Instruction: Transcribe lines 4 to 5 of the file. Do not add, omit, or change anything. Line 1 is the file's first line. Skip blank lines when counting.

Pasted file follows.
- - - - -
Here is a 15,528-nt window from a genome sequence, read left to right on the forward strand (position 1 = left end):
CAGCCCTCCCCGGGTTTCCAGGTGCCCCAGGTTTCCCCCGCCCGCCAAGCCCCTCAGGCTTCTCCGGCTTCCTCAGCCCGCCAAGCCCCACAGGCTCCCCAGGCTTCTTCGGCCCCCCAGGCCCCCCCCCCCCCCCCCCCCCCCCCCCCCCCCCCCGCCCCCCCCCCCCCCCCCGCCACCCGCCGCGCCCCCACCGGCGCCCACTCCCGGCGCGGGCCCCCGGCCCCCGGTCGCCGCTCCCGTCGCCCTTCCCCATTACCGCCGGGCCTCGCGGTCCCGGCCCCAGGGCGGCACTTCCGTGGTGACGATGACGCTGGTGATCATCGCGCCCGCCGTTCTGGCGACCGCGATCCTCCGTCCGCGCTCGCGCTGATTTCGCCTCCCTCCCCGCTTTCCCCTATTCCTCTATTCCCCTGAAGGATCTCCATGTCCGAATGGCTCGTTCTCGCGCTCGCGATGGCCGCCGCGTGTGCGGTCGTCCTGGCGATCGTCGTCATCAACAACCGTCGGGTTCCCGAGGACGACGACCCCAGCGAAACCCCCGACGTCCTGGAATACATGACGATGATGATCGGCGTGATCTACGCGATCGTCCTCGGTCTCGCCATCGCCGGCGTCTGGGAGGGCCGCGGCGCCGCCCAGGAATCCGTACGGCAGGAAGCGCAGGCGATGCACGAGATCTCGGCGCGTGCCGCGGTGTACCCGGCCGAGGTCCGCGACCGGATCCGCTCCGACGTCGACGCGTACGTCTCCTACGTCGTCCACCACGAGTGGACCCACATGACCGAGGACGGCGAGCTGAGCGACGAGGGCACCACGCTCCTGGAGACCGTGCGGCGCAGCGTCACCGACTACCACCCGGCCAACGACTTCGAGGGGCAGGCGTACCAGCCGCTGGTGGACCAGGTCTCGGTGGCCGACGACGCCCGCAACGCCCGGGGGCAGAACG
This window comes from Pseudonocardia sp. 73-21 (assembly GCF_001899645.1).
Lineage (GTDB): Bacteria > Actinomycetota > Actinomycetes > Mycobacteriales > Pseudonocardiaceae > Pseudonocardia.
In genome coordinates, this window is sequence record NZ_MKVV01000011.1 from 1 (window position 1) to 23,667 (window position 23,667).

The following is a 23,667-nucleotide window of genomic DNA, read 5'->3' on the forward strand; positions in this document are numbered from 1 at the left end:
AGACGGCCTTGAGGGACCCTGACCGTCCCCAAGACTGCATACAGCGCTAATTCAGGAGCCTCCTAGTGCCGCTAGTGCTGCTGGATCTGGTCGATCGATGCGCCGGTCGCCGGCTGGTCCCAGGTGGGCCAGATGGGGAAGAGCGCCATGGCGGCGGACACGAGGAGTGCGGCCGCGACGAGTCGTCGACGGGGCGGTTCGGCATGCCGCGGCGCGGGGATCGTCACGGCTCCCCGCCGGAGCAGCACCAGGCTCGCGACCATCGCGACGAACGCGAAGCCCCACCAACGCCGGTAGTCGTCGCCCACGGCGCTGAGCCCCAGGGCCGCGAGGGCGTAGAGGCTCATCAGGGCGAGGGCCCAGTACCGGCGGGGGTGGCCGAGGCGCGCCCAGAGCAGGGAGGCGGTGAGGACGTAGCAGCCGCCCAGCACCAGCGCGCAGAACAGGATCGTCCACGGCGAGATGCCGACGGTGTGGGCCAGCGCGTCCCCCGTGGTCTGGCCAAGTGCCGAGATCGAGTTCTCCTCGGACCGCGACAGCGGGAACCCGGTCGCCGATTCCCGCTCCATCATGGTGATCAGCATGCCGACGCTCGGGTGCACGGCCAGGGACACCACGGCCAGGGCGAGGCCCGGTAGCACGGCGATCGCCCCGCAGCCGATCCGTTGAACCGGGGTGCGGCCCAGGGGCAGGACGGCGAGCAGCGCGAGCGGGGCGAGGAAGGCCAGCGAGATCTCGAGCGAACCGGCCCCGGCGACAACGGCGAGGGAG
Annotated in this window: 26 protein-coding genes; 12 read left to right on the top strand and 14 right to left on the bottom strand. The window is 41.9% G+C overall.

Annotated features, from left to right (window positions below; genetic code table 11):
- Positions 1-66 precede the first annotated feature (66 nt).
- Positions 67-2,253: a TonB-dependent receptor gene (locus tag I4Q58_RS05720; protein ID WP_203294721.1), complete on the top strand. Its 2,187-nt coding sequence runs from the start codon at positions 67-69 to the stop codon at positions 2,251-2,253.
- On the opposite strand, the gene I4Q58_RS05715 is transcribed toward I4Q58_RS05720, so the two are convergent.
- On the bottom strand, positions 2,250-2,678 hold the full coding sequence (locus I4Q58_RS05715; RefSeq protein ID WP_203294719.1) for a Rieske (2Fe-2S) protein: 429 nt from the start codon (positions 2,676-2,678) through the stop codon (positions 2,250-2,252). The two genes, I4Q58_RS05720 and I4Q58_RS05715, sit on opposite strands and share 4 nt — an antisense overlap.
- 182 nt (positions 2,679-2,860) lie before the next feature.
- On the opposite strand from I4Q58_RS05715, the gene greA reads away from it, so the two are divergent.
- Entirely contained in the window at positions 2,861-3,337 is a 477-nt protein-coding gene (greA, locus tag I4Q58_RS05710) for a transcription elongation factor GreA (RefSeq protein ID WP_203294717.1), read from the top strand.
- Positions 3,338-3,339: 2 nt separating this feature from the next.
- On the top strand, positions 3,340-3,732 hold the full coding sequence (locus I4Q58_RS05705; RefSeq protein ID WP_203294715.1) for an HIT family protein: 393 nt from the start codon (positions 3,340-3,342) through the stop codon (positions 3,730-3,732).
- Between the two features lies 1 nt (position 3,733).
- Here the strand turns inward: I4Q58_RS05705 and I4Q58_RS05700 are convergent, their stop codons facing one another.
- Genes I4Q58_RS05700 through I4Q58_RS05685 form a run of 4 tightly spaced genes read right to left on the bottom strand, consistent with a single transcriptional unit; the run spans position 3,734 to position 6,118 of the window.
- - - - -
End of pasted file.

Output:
Lineage (GTDB): Bacteria > Actinomycetota > Actinomycetes > Mycobacteriales > Pseudonocardiaceae > Pseudonocardia.
In genome coordinates, this window is sequence record NZ_MKVV01000011.1 from 1 (window position 1) to 23,667 (window position 23,667).